Repeat selections took place several times during the day in roll calls. Inmates who had become weak or ill were separated from the ranks and sent to the gas chambers. A brutal regimen based on a set of punishments and torture was invoked in the camp. Few managed to survive. In Auschwitz-Birkenau, more than 1,100,000 Jews, 70,000 Poles, 25,000 Sinti and Roma (Gypsies) and some 15,000 prisoners of war from the USSR and other countries were murdered.
The concentration and death-camp complex at Auschwitz-Birkenau was the largest killing center in the entire Nazi universe; the very heart of their system. Of the many sub-camps affiliated with Auschwitz, Birkenau, or Auschwitz II, was by far the largest. The main camp, Auschwitz I was on the outskirts of the Polish city Oswiecim. Birkenau was in a suiburb named Zasole.
The first gas chamber at Birkenau was in what prisoners called the "little red house" (known as bunker 1 by the SS), a brick cottage that had been converted into a gassing facility. The windows were bricked up and its four rooms converted into two insulated rooms, the doors of which said "Zur Desinfektion" ("to disinfection"). It was operational by March 1942. A second brick cottage, the "little white house" or bunker 2, was converted and operational by June 1942. When Himmler visited the camp on 17 and 18 July 1942, he was given a demonstration of a selection of Dutch Jews, a mass killing in a gas chamber in bunker 2, and a tour of the building site of the new IG Farben plant being constructed at the nearby town of Monowitz.
That month, Himmler ordered the evacuation of all camps, charging camp commanders with "making sure that not a single prisoner from the concentration camps falls alive into the hands of the enemy". Beginning on 17 January, 56,000–58,000 Auschwitz detainees—over 20,000 from Auschwitz I and II, over 30,000 from subcamps, and two-thirds of them Jews—were evacuated under guard, largely on foot, in severe winter conditions, heading west. Around 2,200 were evacuated by rail from two subcamps; fewer than 9,000 were left behind, deemed too sick to move. During the marches, camp staff shot anyone too sick or exhausted to continue, or anyone stopping to urinate or tie a shoelace. SS officers walked behind the marchers killing anyone lagging behind who had not already been shot. Peter Longerich estimates that a quarter of the detainees were thus killed. Those who managed to walk to Wodzisław Śląski and Gliwice were sent on open freight cars, without food, to concentration camps in Germany: Bergen-Belsen, Buchenwald, Dachau, Flossenburg, Gross-Rosen, Mauthausen, Dora-Mittelbau, Ravensbruck, and Sachsenhausen.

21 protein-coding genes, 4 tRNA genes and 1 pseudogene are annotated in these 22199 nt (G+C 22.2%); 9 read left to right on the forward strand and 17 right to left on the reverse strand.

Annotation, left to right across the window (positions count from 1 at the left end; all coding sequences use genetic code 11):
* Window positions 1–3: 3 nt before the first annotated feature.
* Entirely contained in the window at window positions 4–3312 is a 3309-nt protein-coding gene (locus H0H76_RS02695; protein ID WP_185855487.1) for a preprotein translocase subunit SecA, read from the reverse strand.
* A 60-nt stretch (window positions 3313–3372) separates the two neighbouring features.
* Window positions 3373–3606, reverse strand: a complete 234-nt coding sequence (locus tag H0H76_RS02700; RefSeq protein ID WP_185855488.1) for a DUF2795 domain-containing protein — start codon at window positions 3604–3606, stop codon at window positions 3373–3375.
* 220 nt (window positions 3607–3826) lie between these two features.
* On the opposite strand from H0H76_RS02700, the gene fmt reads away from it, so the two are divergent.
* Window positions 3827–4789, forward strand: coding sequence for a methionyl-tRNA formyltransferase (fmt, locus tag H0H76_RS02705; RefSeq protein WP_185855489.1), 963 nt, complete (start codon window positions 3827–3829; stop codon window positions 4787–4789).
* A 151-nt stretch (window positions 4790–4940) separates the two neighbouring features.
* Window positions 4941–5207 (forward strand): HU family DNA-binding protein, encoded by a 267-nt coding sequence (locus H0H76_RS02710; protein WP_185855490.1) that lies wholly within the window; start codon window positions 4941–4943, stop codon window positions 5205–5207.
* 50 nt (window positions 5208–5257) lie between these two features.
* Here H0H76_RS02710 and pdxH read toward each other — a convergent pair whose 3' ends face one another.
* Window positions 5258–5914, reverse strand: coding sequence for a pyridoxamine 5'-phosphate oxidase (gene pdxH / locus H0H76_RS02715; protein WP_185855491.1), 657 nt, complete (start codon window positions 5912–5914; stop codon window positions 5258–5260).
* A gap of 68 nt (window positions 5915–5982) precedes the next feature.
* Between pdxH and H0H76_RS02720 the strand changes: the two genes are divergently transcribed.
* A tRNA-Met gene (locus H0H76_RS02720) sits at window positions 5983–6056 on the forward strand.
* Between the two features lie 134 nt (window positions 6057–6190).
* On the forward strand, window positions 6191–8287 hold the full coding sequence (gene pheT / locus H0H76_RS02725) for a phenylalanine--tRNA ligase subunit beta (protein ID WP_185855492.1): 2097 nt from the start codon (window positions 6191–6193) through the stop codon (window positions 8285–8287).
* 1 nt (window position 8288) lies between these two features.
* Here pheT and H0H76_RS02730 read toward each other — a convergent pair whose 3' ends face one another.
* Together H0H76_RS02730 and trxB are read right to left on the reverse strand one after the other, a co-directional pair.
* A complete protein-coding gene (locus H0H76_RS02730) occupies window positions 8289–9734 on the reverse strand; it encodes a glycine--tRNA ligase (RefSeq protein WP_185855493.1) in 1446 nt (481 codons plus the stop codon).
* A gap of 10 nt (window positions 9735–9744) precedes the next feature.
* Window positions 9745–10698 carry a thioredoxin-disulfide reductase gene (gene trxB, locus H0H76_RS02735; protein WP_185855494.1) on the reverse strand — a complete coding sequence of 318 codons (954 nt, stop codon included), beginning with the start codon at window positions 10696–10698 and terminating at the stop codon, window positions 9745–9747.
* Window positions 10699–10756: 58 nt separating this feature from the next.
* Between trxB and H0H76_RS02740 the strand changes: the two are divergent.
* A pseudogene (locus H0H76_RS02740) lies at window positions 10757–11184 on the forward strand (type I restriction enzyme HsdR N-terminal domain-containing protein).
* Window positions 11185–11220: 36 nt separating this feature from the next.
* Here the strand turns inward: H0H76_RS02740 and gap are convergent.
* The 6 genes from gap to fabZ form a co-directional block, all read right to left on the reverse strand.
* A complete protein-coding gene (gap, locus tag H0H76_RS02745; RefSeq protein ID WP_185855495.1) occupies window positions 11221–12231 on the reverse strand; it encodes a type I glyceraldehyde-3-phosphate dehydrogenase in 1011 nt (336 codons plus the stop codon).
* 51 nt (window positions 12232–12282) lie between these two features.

In March 1951, the government of Israel requested $1.5 billion from the Federal Republic of Germany to finance the rehabilitation of 500,000 Jewish survivors, arguing that Germany had stolen $6 billion from the European Jews. Israelis were divided about the idea of taking money from Germany. The Conference on Jewish Material Claims Against Germany (known as the Claims Conference) was opened in New York, and after negotiations, the claim was reduced to $845 million.